The policy allows a person to get their coverage back without waiting for the next enrollment period. However, they will have to pay all their owed premium amounts within 3 months after being disenrolled.
There are several times when a person can enroll in Medicare, including:
- initial enrollment period (IEP)
- general enrollment period (GEP)
- open enrollment period (OEP)
- special enrollment period (SEP)
Enrollment periods offer a person the opportunity to take various actions relating to Medicare, such as enrolling in original Medicare (Part A and Part B), enrolling in new plans, or switching plans.
Initial enrollment period (IEP)
The IEP lasts for 7 months. It begins 3 months before a person turns 65, includes their birthday month, and continues for an additional 3 months.
General enrollment period (GEP)
The GEP lasts for 3 months, from January 31 to March 31 each year. During this period, a person can enroll in original Medicare if they did not do so during their IEP. A person can also make changes to Medicare Advantage plans during the GEP.
Open enrollment period (OEP)
The OEP, also known as the annual enrollment period (AEP), lasts from October 15 to December 7 each year, and a person can make changes to original Medicare, Advantage, and Medicare Part D prescription plans.
Special enrollment periods
SEPs are periods during which Medicare allows a person to make changes to Medicare plans depending on certain circumstances. This online tool may help a person check if they meet the criteria for a SEP.
Medicare has penalties for failing to enroll or for letting coverage lapse.
Failing to enroll in Medicare Part A when a person is first eligible can result in a late enrollment penalty.
The Medicare Part A penalty is 10% of a person’s monthly premium, which varies depending on the amount of Medicare taxes paid. A person will pay the added premium for two times the number of years they could have signed up for Part A but did not do so.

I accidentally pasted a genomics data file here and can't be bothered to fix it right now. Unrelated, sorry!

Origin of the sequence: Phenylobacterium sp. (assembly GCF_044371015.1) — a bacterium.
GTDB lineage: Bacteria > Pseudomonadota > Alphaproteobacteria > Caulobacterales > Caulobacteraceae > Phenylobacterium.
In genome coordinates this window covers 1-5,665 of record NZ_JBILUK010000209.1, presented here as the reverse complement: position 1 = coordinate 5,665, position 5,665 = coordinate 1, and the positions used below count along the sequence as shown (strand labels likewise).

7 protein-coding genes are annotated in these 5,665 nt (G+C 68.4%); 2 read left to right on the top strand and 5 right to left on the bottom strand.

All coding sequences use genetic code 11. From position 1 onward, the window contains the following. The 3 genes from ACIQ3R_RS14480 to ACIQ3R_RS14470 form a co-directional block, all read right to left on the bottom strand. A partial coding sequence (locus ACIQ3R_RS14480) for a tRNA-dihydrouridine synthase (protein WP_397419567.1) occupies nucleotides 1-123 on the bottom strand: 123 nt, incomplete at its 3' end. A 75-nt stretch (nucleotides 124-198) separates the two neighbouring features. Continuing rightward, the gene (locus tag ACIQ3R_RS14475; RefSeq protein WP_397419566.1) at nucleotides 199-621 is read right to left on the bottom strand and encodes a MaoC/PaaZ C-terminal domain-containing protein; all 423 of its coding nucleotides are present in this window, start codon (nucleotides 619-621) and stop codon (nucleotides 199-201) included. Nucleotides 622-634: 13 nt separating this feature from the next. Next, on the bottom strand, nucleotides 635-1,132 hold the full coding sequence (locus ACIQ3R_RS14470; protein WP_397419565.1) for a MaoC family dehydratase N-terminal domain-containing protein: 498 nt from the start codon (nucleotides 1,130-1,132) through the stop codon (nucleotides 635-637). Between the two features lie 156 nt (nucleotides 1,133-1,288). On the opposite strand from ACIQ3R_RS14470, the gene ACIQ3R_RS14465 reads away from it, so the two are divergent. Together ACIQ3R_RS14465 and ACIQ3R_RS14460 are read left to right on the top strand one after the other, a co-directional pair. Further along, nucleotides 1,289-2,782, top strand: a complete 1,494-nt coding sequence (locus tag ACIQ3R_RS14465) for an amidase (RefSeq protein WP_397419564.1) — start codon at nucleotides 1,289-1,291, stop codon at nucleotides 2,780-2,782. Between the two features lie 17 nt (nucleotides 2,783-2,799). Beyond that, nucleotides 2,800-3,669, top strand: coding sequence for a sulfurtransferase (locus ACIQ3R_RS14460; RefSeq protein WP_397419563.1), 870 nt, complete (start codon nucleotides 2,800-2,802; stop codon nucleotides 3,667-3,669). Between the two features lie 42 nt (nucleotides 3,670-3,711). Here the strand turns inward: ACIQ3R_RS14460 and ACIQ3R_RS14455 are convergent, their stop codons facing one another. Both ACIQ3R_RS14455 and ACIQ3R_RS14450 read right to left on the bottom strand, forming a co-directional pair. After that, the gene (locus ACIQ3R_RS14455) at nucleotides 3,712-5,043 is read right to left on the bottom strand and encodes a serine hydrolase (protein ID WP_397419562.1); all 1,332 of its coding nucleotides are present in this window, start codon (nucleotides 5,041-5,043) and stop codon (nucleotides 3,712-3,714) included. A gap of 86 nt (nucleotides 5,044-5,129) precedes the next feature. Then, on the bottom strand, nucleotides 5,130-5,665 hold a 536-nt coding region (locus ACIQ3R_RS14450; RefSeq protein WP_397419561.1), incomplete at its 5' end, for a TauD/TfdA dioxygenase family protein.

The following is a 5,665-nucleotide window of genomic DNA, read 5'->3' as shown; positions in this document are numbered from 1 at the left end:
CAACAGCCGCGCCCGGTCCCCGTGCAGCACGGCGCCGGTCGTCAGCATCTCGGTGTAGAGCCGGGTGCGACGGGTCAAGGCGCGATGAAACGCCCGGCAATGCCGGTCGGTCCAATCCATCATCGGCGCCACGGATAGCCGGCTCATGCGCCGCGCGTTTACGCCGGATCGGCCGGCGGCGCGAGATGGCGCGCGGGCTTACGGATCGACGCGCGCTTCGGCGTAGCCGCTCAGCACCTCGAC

For example, if a person delayed signing up for Medicare Part A for 2 years, they would pay the 10% premium for 4 years.
A person should note they do not have to pay a penalty if they had private insurance during the time they could have had Medicare Part A.
Failing to enroll in Medicare Part B when a person is first eligible can increase a person’s monthly payment by 10% for each 12-month period they did not sign up. A person is subject to this increase in premium for the entire time they have Medicare Part B.
If a person goes more than 63 days in a row without creditable drug coverage, they may be subject to a Medicare late enrollment penalty.
The late enrollment penalty is not a one-time cost. Instead, a person pays the penalty as long as they continue with their Medicare-based prescription drug coverage. The penalty depends upon the number of months a person goes without Part D coverage.
To calculate this penalty, Medicare will multiply 1% of the national base beneficiary premium ($33.06 in 2021) by the number of full months a person did not have Medicare Part D. Medicare add the cost to a person’s monthly Part D premium.
The penalty is subject to premium changes. Therefore, the penalty could increase every year.
As a general rule, a person does not have to reenroll in their Medicare policy yearly. If they are satisfied with their coverage, they do not have to notify Medicare or their insurance company.
However, a person should pay close attention to enrollment periods to ensure they do not let their coverage lapse as they could be subject to costly late enrollment penalties.